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SLAPD-SQL(5)                  File Formats Manual                 SLAPD-SQL(5)

       slapd-sql - SQL backend to slapd


       The  primary purpose of this slapd(8) backend is to PRESENT information
       stored in some RDBMS as an LDAP subtree without any  programming  (some
       SQL and maybe stored procedures can't be considered programming, anyway

       That is, for example, when you (some ISP) have account information  you
       use  in  an  RDBMS,  and  want to use modern solutions that expect such
       information in LDAP (to authenticate users, make email  lookups  etc.).
       Or  you want to synchronize or distribute information between different
       sites/applications that use RDBMSes and/or LDAP.  Or whatever else...

       It is NOT designed as a general-purpose backend that uses RDBMS instead
       of BerkeleyDB (as the standard BDB backend does), though it can be used
       as  such  with  several  limitations.   You  can   take   a   look   at
       http://www.openldap.org/faq/index.cgi?file=378     (OpenLDAP     FAQ-O-
       Matic/General LDAP FAQ/Directories vs. conventional databases) to  find
       out more on this point.

       The  idea  (detailed below) is to use some metainformation to translate
       LDAP queries to SQL queries, leaving relational  schema  untouched,  so
       that  old applications can continue using it without any modifications.
       This allows SQL and LDAP applications to inter-operate without replica-
       tion, and exchange data as needed.

       The  SQL  backend is designed to be tunable to virtually any relational
       schema without having to change source  (through  that  metainformation
       mentioned).   Also,  it  uses ODBC to connect to RDBMSes, and is highly
       configurable for SQL dialects RDBMSes may use, so it may  be  used  for
       integration  and distribution of data on different RDBMSes, OSes, hosts
       etc., in other words, in highly heterogeneous environment.

       This backend is experimental.

       These slapd.conf options apply to the SQL backend database.   That  is,
       they  must  follow a "database sql" line and come before any subsequent
       "backend" or "database" lines.  Other database options are described in
       the slapd.conf(5) manual page.

       dbname <&lt;datasource name>&gt;
              The name of the ODBC datasource to use.

       dbhost <&lt;hostname>&gt;
       dbuser <&lt;username>&gt;
       dbpasswd <&lt;password>&gt;
              These  three options are generally unneeded, because this infor-
              mation is already taken from the datasource.  Use  them  if  you
              need  to  override  datasource  settings.   Also, several RDBMS'
              drivers tend to require explicit passing of user/password,  even
              if  those  are  given  in  datasource (Note: dbhost is currently

       subtree_cond <&lt;SQL expression>&gt;
              Specifies a where-clause template used to form a subtree  search
              condition  (dn=".*<dn>").  It may differ from one SQL dialect to
              another (see samples).

       children_cond <&lt;SQL expression>&gt;
              Specifies a where-clause template used to form a children search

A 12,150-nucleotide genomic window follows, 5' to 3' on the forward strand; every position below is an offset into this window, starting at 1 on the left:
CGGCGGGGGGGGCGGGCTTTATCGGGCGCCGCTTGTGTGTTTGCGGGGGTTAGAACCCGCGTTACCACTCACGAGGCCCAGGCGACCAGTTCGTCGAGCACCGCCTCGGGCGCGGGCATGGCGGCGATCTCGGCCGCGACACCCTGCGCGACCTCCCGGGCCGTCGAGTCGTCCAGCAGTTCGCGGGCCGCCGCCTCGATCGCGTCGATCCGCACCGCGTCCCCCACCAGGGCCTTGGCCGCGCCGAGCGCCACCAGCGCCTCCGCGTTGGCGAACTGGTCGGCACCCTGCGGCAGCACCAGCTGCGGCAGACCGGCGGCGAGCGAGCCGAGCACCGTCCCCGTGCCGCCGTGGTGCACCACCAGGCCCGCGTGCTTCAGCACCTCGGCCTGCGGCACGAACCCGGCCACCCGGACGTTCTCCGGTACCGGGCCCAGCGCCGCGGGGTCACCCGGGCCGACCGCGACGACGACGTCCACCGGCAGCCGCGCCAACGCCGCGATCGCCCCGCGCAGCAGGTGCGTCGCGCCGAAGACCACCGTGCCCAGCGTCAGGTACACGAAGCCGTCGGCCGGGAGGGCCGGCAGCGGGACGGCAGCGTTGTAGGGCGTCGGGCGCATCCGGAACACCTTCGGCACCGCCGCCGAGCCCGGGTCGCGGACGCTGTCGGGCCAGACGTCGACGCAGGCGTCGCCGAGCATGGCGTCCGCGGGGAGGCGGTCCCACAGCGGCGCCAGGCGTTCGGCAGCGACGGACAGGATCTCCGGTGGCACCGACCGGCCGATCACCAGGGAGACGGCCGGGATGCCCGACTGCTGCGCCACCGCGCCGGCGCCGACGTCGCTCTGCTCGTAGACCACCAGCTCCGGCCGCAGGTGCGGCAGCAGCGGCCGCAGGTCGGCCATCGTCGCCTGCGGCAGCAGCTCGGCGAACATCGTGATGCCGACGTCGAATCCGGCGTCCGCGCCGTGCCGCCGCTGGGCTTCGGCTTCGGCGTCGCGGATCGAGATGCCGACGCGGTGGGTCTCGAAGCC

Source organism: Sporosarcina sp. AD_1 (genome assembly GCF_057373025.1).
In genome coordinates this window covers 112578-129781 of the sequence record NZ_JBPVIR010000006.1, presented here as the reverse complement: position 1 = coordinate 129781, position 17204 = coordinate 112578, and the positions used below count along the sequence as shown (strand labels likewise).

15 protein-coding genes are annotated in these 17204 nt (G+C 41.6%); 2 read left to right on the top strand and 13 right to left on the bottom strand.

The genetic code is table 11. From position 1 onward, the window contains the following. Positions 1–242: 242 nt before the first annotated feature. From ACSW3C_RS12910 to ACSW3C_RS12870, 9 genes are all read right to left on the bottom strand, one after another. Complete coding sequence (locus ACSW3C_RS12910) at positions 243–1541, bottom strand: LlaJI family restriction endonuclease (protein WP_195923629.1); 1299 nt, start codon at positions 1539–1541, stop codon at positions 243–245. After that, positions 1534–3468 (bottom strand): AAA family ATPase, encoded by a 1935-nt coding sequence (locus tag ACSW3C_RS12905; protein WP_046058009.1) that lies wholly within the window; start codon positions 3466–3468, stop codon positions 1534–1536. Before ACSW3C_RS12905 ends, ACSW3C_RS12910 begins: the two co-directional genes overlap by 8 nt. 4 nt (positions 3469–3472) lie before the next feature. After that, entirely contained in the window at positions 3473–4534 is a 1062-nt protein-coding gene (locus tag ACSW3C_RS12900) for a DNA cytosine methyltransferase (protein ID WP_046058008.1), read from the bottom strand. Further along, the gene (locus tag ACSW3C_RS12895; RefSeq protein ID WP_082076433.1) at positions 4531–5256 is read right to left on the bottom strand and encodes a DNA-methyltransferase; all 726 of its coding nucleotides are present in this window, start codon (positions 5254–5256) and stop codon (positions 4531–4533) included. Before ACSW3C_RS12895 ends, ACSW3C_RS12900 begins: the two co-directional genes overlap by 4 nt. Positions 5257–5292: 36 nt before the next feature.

condition (dn=".+,<dn>").  It may differ from one SQL dialect to
              another (see samples).

       oc_query <&lt;SQL expression>&gt;
              The default is SELECT id,  name,  keytbl,  keycol,  create_proc,
              delete_proc, expect_return FROM ldap_oc_mappings

       at_query <&lt;SQL expression>&gt;
              The  default  is  SELECT  name, sel_expr, from_tbls, join_where,
              add_proc,   delete_proc,   param_order,    expect_return    FROM
              ldap_attr_mappings WHERE oc_map_id=?

       insentry_query <&lt;SQL expression>&gt;
              The  default is INSERT INTO ldap_entries (dn, oc_map_id, parent,
              keyval) VALUES (?, ?, ?, ?)

       delentry_query <&lt;SQL expression>&gt;
              The default is DELETE FROM ldap_entries WHERE id=?

              These four options  specify  SQL  query  templates  for  loading
              schema  mapping  metainformation, adding and deleting entries to
              ldap_entries, etc.  All these and subtree_cond should  have  the
              given  default  values.  For the current value it is recommended
              to look at the sources, or in the log output when  slapd  starts
              with  "-d  5"  or  greater.   Note that the parameter number and
              order must not be changed.

       upper_func <&lt;SQL function name>&gt;
              Specifies the name of a function that converts a given value  to
              uppercase.  This is used for CIS matching when the RDBMS is case

       upper_needs_cast { yes | no }
              Set this directive to yes if upper_func needs an  explicit  cast
              when  applied  to literal strings.  The form cast (<&lt;arg>&gt; as var-
              char(<&lt;max DN  length>&gt;))  is  used,  where  <&lt;max  DN  length>&gt;  is
              builtin.    This  is  experimental  and  may  change  in  future

       concat_pattern <&lt;pattern>&gt;
              This statement defines the pattern to  be  used  to  concatenate
              strings.  The pattern MUST contain two question marks, '?', that
              will be replaced by the two strings that must  be  concatenated.
              The  default  value  is  CONCAT(?,?); a form that is known to be
              highly portable is ?||?, but an explicit cast  may  be  required
              when   operating   on   literal   strings:   cast(?||?  as  var-
              char(<&lt;length>&gt;)).  On some RDBMSes the  form  ?+?   is  known  to
              work.   Carefully  check the documentation of your RDBMS or stay
              with the examples for supported ones.  This is experimental  and
              may change in future releases.

       strcast_func <&lt;SQL function name>&gt;
              Specifies  the name of a function that converts a given value to